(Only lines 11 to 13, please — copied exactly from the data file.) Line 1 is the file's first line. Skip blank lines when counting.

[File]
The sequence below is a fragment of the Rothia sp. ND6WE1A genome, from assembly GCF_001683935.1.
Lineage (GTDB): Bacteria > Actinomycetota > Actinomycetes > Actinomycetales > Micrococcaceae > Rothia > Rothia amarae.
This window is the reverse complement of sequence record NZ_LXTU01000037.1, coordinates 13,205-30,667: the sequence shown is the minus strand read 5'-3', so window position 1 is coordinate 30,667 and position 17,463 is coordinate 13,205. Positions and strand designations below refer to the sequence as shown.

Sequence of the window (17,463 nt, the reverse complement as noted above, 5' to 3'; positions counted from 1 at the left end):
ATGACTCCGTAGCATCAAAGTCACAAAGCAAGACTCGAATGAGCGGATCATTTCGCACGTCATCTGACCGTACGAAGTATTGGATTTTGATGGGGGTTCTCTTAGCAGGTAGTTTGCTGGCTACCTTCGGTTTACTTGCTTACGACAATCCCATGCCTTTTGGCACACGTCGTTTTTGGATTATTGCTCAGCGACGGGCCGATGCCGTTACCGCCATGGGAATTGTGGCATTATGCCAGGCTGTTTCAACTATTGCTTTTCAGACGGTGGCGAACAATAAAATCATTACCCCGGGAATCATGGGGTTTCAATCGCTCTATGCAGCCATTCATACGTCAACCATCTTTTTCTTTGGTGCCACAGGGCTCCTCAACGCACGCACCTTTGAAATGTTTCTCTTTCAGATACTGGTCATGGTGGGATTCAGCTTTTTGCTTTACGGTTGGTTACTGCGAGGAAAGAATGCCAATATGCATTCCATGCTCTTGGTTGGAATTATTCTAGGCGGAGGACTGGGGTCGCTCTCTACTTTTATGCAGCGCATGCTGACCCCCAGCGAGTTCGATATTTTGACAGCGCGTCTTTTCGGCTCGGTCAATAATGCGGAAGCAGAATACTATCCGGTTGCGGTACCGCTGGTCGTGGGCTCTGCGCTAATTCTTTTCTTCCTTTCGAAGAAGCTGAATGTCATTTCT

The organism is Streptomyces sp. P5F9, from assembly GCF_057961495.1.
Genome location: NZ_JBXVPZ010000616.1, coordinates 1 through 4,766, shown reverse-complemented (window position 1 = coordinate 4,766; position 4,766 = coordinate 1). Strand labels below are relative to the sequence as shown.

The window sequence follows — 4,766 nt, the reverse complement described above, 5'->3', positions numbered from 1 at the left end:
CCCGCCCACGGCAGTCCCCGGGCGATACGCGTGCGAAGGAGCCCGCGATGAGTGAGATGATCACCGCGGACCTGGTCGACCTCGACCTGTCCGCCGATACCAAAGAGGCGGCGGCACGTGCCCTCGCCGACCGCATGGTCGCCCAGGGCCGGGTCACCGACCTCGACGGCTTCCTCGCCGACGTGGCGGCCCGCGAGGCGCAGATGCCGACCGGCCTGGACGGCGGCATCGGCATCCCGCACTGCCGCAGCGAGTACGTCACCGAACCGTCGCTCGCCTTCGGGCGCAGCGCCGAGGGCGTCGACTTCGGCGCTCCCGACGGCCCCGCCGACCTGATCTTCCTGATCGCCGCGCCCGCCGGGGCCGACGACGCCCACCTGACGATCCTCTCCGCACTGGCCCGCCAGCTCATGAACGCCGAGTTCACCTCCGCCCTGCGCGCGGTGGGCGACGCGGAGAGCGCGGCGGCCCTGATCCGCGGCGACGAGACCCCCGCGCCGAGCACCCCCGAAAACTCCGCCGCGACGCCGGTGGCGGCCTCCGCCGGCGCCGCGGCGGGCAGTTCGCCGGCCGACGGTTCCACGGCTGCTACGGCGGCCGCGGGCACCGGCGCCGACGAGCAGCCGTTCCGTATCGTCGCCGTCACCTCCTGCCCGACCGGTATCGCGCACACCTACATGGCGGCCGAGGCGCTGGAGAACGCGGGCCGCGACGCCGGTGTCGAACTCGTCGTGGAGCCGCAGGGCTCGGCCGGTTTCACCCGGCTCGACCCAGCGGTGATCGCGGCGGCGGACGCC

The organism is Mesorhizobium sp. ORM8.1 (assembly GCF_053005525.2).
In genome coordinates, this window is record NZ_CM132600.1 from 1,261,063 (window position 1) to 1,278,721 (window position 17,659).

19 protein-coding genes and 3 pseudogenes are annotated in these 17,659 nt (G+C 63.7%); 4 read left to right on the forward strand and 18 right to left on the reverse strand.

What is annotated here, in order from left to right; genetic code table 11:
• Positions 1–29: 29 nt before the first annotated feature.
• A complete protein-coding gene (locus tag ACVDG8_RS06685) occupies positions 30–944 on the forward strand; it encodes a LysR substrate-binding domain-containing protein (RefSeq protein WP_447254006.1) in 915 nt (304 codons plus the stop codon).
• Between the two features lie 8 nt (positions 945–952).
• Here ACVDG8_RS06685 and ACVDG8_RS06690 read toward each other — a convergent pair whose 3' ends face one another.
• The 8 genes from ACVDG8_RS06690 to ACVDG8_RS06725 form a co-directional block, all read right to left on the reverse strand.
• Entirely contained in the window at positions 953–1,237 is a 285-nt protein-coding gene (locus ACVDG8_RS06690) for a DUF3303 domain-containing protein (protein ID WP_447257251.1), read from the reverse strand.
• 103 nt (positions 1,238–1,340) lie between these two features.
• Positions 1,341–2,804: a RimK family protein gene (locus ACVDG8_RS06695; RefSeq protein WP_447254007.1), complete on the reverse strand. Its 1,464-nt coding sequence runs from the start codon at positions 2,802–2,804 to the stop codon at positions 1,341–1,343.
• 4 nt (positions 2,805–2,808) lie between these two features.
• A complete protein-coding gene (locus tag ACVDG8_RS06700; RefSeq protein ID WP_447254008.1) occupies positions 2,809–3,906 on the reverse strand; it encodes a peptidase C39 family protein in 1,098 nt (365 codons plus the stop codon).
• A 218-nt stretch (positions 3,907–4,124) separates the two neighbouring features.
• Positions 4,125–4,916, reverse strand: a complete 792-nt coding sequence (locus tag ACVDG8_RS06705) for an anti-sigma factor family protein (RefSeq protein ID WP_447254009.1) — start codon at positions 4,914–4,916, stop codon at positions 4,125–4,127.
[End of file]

In genome coordinates, this window is record NZ_CM132600.1 from 1,261,063 (window position 1) to 1,278,721 (window position 17,659).

19 protein-coding genes and 3 pseudogenes are annotated in these 17,659 nt (G+C 63.7%); 4 read left to right on the forward strand and 18 right to left on the reverse strand.

What is annotated here, in order from left to right; genetic code table 11: